What I'm Working On #1
Reforming poli sci degrees // original MNY research // curriculum design // fundraiser
Maximum New York began as a blog in October 2021, then became a class in March 2022, and has since become a quickly growing, integrated set of projects.
Retiring the Modern Political Science Degree
MNY’s mission is to bring more minds online to tackle the problems in New York City and State government. Most people do not know how these work, and they have no way of finding out.
I’m solving that problem immediately by teaching classes like The Foundations of New York (100+ students and counting), but I’m also working on reforming existing undergraduate programs in political science, politics, and government. To that end:
If you are a current or former student in one of these fields (or an adjacent one that requires governmental understanding), or a current or former instructor, I’d like to hear from you. What do you think about your program? Did it equip you well? Do you have a robust understanding of how the government works?
Some ways to think about “robust understanding”:
Could you draw a basic diagram of your local/state/federal governments? Do you have a firm opinion on what properly qualifies as a good “basic diagram”?
Do you know what the law is?
Do you know what a corporation is legally, and how they play a role in government?
Could you draw a basic timeline of your city/state/federal government’s development?
Original research on the New York City Council
The New York City Council has 51 members, each from a district within the five boroughs. Famously low voting rates,combined with things like off-cycle elections, mean the influence of entrenched voting blocs is disproportionately powerful (maybe you like this, maybe you don’t). So: how competitive are these districts really?
If you take District 34 (my own) as an example: before my current representative was a council member, she was the chief of staff of the previous council member (who is now the Brooklyn borough president). And before the previous council member had that job, he was the chief of staff of the council member at the time. Sure, we have term limits. But they might not bring the fresh blood they’re supposed to. These incumbent chains can go back quite far, although they’re not always obvious.
I’m working with MNY alumni to map out the incumbent chains in all 51 council districts, and assign each a weighted incumbency score. I will also examine how these incumbent chains can hurt and help, and how much of the city council you’d want to be from one.
Curriculum Design, and Foundations of the Federal Government
As part of the citizens law degree project, I’m creating several new courses to debut in 2024. Each class will combine theory with writing and actually doing things. Some highlights:
The Foundations of New York: State. The companion course to The Foundations of New York: City. We’ll examine the state government in detail, understand the different parts of the government and its principal actors, and take a deep dive into state law, the state constitution, and state courts.
The Foundations of the Federal Government. Just in time for a presidential election year. If you want to actually know how the federal government works, take this class. By the end of it, you’ll be able to look up pieces of legislation, understand them, and trace them in a basic fashion through the implementation process, among many other things.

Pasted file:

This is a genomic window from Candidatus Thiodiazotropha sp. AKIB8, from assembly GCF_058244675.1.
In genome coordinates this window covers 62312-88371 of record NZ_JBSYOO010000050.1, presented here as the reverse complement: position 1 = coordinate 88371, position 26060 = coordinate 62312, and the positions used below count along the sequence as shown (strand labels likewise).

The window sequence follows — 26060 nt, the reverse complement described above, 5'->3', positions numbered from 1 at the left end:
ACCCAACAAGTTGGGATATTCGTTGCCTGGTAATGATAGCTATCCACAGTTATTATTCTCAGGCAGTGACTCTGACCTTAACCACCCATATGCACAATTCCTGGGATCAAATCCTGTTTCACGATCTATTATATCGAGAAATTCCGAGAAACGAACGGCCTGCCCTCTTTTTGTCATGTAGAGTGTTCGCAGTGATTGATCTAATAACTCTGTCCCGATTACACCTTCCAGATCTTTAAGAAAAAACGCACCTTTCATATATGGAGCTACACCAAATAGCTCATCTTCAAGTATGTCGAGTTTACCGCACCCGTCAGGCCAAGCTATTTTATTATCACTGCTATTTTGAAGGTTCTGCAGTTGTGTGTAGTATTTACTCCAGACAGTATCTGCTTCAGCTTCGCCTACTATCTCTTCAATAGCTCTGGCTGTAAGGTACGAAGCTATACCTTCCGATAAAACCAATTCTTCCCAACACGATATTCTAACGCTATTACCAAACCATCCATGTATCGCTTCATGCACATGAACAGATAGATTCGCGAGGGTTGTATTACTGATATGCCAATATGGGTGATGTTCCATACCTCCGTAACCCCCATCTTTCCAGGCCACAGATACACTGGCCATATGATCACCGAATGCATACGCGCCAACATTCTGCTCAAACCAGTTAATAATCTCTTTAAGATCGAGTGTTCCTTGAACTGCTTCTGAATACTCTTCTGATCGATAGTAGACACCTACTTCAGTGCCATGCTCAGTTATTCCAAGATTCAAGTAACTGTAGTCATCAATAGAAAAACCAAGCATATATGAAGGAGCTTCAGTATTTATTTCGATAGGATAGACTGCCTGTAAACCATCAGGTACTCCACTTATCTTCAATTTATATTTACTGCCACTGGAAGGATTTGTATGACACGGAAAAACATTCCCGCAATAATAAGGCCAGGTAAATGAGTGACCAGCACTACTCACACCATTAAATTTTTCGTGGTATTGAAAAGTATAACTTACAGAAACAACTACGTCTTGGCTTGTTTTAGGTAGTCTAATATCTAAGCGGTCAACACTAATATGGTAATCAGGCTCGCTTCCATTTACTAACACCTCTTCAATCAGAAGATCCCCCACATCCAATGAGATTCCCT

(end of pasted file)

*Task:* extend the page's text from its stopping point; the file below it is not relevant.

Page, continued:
How to Build a Skyscraper. We’ll be taking a close look at the politics, land use, construction code requirements, architecture, economics, and more of building a skyscraper. This class will require The Foundations of New York: City as a prerequisite.
MNY’s $150,000 fundraiser
I kicked off MNY’s $150k fundraiser on August 21, and we’re up more than $18k so far! In addition to my salary, this will pay for programming, event space, research materials, contract work, and more—all for the next year. MNY is also revenue-driven.
[$$$======================] ←where we are
[$$$$$$$$$$$$$$$$$$$$$$$$$] ←where we’re going
How you can help 🗽
Send this to people and institutions who you think could or should give directly
Email me if you want to host a fundraising party, or invite me to speak at your event
In the city’s 2021 general election, only 23.3% of eligible voters voted. (New York City Campaign Finance Board, “2021-2022 voter analysis report",” p.57)
Even further: of the age 18-29 cohort, only 11.1% of you voted. (ibid, p.59)
Of the age 30-39 cohort, only 16.3% of you voted. (ibid, p.59)
From the fundraiser post:
Maximum New York is a non-profit project!
But: the world of government and civics does not need yet another non-profit that exists merely to provide salaries to its employees, using the non-profit structure as a fig leaf to prop up claims of social good and ward off critiques of profligacy and inefficacy.
Maximum New York has explicit goals: educate 1,000 New Yorkers by the end of 2025, and 10,000 by 2029, and keep them networked together. This will be measured by how many people graduate from The Foundations of New York, although there will be other classes and other ways to engage.
Further, MNY will be supported by revenue as much as possible, and it has been up until this point—non-profits are allowed to have revenue, if you didn’t know! It’s vital that MNY’s education is accessible, but also connected to the corrective feedback of the market. If a civics education can actively compete in the open market of attention, it has won one of its hardest battles. Donations will be used to cover fixed overhead costs, like salaries, but my goal is to match donations with revenue.
Being a non-profit doesn’t mean being a non-value. Non-profit corporations should aggressively deliver value to society just like their for-profit siblings, just in a different form enabled by a different form of legal incorporation.